When New York Mets pitcher Jesse Orosco struck out Boston’s Marty Barrett to win the 1986 World Series, he stretched deliriously into the air before falling back on the mound and heaving his baseball glove skyward. On television, fans saw the Mets pile onto Orosco, but the glove never landed.
An installment at the Queens Musuem of Art’s new exhibit, “The New York Mets and Our National Pastime,” asks visitors to imagine what became of the venerable hurler’s mitt. The responses are posted next to a videotape of the famous moment.
The installment is unique in the exhibit because it focuses on the only relevant piece of Mets memorabilia that QMA does not have on display in “The New York Mets and Our National Pastime,” a stunningly original fusion of baseball history and art in black-and-white and vivid orange and blue.
The exhibit was assembled in a year and a half by curators Thomas Soloman and Carlo McCormick after QMA Executive Director Tom Finkelpearl gave birth to the idea two years ago. There is currently a sister exhibit, “The New York Yankees and the American Dream,” at the Bronx Museum of the Arts, which similarly chronicles the poetry and history of the most recognizable franchise in sports.
The Mets are New York’s blue-collar team, picking up where the Brooklyn Dodgers and New York Giants left off, and that spirit is reflected in the exhibit. Yankees fans love to win; Mets fans just love the Mets. A two-story-high painting of Cliff Floyd tossing away his bat after a strikeout at a sparsely attended homegame is as likely to inspire Mets pride as Lee Mazilli’s 1986 World Series title trophy.
The trick, for Finkelpearl, has been to draw both baseball fans and art lovers to the museum, in Flushing Meadows Park, without alienating the other group. “To promote this exhibit, we had to ask ourselves, ‘How do we get out of business as usual?’” he said.
The Mets have done their part, publicizing the exhibit on the Jumbotron at every home game, and the media has been generous with praise. It’s not hard to see why.
From a historical standpoint, the exhibit boasts an unparalleled catalogue of Mets artifacts, including the ball Mookie Wilson hit through Bill Buckner’s legs during the 1986 World Series, which continued the Amazin’s dream run to a title. There’s also Tommy Agee’s famous “shoe polish ball” from the 1969 World Series, Anthony Young’s glove from his record 27-game losing streak, Dwight Gooden’s 100th home run ball and possibly the last bat ever used by Willie Mays.
The items, on loan from private collections and the Hall of Fame, are presented against extraordinary photos, mostly taken from the archives of the New York Daily News, and three decades worth of sports comics from legendary Daily News cartoonist Bill Gallo.
The most striking part of the exhibit, though, is the seamless mix of art, nearly all of it commissioned, with baseball’s heirlooms. Some of the art is instantly recognizable. William Wegman’s portrait of a Weimaraner, one of hundreds of similar works Wegman has produced, is a classic: the portrait of a dog, dressed head-to-toe in Mets gear, with the sullen look of a manager about to make a pitching change.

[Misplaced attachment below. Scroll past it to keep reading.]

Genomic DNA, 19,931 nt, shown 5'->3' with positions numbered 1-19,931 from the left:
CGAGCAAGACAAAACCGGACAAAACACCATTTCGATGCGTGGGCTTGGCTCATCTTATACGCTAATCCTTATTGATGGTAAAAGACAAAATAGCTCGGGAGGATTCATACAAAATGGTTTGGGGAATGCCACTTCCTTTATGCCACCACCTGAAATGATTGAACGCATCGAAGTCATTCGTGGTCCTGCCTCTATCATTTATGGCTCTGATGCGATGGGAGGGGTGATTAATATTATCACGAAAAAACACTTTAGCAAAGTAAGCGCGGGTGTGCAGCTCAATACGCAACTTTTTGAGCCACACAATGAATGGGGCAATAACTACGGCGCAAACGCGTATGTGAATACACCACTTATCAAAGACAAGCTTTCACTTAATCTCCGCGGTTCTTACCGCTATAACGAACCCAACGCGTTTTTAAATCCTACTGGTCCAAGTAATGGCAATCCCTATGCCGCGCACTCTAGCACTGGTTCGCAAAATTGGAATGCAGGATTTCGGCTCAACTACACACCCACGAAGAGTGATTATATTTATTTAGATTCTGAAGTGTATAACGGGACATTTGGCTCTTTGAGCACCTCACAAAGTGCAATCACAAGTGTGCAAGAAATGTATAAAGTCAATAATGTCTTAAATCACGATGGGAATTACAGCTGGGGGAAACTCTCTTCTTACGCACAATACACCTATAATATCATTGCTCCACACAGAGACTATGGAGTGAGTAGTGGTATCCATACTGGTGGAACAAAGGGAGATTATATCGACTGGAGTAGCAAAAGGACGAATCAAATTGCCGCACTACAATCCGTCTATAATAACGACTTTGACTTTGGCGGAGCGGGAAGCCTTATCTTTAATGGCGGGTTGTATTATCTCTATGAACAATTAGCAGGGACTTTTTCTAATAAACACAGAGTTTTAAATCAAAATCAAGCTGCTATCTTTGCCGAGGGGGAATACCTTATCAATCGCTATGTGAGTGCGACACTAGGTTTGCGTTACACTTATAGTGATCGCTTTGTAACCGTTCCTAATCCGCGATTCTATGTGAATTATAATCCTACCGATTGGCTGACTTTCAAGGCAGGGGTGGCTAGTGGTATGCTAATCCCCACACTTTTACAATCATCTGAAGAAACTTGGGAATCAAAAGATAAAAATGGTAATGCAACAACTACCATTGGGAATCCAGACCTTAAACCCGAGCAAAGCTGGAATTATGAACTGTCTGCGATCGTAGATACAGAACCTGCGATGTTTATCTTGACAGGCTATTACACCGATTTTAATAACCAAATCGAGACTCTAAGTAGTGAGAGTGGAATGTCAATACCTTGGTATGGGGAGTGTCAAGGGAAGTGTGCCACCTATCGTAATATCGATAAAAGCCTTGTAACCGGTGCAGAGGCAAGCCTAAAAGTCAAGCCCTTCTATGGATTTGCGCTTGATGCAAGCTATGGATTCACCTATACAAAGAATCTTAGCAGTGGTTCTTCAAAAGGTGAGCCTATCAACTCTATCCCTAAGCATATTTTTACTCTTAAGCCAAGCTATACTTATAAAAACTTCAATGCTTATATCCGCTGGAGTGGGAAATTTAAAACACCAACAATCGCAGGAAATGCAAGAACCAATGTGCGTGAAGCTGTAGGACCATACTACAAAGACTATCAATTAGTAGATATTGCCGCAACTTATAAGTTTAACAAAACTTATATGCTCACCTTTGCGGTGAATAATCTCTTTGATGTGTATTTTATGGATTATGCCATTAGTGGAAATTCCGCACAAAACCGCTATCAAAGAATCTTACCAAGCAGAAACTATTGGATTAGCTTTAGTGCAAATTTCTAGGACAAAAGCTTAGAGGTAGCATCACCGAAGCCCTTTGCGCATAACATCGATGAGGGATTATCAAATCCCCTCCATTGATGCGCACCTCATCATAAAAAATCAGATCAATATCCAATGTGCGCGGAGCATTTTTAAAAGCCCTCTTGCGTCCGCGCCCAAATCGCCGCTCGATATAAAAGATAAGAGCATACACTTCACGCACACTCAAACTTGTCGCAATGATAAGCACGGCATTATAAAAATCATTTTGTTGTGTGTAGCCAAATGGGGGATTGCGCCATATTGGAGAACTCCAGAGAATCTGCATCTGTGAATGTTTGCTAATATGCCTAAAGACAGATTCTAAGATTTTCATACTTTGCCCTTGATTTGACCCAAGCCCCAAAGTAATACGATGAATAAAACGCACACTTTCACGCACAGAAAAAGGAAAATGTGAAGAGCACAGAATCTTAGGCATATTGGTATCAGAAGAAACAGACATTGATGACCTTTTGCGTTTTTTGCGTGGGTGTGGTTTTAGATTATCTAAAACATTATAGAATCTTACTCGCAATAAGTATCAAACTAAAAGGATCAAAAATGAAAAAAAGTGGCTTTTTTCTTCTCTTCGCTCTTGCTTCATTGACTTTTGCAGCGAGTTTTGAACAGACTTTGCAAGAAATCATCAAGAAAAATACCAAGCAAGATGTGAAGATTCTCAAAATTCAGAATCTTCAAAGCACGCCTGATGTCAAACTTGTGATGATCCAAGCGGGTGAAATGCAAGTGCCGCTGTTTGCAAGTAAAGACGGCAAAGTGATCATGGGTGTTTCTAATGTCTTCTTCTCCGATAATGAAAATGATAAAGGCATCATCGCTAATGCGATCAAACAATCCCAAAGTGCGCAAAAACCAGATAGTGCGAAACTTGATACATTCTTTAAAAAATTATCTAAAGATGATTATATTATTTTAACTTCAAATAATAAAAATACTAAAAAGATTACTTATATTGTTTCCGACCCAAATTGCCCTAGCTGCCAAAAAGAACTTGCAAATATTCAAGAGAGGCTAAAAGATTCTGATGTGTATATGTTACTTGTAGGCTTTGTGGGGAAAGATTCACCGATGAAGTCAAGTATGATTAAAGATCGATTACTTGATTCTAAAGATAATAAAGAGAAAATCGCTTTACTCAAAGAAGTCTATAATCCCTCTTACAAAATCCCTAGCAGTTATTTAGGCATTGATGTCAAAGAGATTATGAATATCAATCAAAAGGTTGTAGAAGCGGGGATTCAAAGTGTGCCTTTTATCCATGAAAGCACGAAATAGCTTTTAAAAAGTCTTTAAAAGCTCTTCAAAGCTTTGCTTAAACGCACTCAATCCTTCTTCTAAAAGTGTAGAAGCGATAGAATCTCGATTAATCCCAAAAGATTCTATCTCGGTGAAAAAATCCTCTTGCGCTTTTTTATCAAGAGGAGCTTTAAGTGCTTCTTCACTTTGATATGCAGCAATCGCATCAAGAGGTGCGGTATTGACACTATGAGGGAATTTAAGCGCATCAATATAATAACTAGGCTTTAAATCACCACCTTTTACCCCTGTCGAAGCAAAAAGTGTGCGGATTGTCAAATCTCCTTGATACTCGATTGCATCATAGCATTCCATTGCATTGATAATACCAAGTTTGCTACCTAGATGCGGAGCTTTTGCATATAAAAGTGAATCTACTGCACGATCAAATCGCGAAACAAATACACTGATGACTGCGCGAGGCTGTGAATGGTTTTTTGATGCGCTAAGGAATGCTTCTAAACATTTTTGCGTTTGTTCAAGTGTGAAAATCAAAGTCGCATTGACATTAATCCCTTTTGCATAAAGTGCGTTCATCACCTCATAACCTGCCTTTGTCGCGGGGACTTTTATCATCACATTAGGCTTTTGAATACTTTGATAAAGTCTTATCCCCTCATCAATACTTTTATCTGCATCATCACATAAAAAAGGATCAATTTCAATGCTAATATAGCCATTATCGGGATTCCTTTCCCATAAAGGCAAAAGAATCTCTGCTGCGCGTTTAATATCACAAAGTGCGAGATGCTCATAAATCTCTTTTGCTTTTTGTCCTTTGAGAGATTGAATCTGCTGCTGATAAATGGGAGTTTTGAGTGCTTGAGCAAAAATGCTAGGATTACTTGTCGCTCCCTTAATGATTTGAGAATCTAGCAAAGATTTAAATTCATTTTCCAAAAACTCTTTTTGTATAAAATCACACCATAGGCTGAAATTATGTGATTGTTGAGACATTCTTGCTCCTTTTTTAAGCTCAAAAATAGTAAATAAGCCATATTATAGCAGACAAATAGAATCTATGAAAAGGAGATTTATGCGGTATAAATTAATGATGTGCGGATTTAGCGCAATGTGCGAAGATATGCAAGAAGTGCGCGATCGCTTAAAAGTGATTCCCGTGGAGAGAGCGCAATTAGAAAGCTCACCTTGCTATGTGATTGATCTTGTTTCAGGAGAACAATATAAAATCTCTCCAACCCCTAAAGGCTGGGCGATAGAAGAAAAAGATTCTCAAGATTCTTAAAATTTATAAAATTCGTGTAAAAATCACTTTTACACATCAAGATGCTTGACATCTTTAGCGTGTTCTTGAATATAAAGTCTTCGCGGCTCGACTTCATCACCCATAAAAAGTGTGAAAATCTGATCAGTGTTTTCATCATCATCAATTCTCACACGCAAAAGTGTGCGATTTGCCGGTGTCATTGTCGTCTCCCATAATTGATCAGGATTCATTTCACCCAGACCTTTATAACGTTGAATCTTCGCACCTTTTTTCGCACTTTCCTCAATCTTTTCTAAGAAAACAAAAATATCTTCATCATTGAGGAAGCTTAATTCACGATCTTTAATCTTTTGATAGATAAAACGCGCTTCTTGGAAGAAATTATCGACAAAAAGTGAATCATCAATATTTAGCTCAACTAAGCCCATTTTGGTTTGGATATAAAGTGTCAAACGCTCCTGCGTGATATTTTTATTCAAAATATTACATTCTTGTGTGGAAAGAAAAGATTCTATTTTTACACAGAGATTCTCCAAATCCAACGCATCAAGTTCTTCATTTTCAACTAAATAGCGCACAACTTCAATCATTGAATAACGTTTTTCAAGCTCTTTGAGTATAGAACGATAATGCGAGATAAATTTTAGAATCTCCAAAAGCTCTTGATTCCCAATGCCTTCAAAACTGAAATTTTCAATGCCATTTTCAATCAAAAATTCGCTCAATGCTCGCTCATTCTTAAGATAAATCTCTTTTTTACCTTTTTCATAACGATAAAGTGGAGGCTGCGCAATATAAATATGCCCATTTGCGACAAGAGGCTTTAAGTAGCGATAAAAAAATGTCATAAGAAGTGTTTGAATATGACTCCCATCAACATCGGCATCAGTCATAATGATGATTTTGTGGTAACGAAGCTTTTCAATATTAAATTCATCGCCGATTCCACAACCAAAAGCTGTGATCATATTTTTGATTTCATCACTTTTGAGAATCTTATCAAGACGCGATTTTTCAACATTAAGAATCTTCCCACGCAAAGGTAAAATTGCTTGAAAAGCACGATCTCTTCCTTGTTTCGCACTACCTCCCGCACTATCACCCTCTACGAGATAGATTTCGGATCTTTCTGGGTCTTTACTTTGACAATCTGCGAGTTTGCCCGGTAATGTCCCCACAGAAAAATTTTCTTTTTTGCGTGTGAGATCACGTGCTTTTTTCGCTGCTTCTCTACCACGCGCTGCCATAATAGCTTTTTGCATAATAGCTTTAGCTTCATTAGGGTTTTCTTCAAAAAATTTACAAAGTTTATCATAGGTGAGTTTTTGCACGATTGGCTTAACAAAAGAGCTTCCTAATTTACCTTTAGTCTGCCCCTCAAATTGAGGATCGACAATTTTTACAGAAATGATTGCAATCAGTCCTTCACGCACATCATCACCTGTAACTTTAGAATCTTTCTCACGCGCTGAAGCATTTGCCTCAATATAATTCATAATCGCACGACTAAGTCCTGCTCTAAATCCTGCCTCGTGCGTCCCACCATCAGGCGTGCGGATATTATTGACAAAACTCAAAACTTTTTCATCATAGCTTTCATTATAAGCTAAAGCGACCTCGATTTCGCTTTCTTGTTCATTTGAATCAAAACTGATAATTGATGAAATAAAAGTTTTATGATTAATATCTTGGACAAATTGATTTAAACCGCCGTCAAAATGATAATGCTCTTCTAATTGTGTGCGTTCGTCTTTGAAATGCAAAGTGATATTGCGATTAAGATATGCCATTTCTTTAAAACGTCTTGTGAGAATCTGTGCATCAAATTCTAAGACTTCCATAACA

Outside of Adam Cvijanovic’s gargantuan installation of the Floyd strikout, the most ambitious piece in “The New York Mets and Our National Pastime” is Phil Frost’s untitled work. Frost, a die-hard Mets fan and graffiti artist, sacrificed dozens of baseball cards, signed photographs and vintage newspaper clippings to create a 10-foot-high Mets collage that defies description. It is one of the finest pieces of abstract baseball art ever, painted solely in white-out, and its value is both artistic and literal. The memorabilia in the installation, not defaced, would be worth thousands of dollars.
The intergenerationl nature of baseball is the crux of the Subway Series room, where all 14 intra-city World Series matchups are revisited, including the classic Giants-Yankees and Dodgers-Yankees tilts and the 2000 Yankees-Mets showdown. There is even a seat from the Polo Grounds, the upper Manhattan ballpark that was the permanent home of the Giants and the first home of the Mets.
It’s also where Willie Mays made one of baseball’s signature plays in game one of the World Series, an image that unites baseball fans to this day. “You didn’t have to be alive to watch Willie Mays make his over-the-shoulder catch to appreciate it,” said David Strauss, QMA marketing director.
Much of the exhibit, though, is about the Mets’ home for the last 40 years. Unbeknownst to many, Shea is designed to resemble the Coliseum in Rome and was anointed with water from the Gowanus Canal and Harlem River to honor the city’s departed franchises when it opened in 1964. The Mets’ interlocking NY is also a tribute to the Giants, as is their orange; the Mets’ uniform script and trademark blue memorialize the Dodgers.
With so many influences, the Mets have still toiled under the Yankees’ radar for decades. Ernest Hemingway sang Joe DiMaggio’s praises over 50 years ago, but the Amazin’s have never received their just due. Until now.
“The New York Mets and Our National Pastime” runs through October 24th. Admission is $5 for adults, $2.50 for seniors and children and free for members and children under five. QMA, located in Flushing Meadows Park (follow signs for Queens Museum) is open 1-8 p.m. Wednesday through Sunday through September 5th. For more information, call 718-592-9700 or visit queensmuseum.org.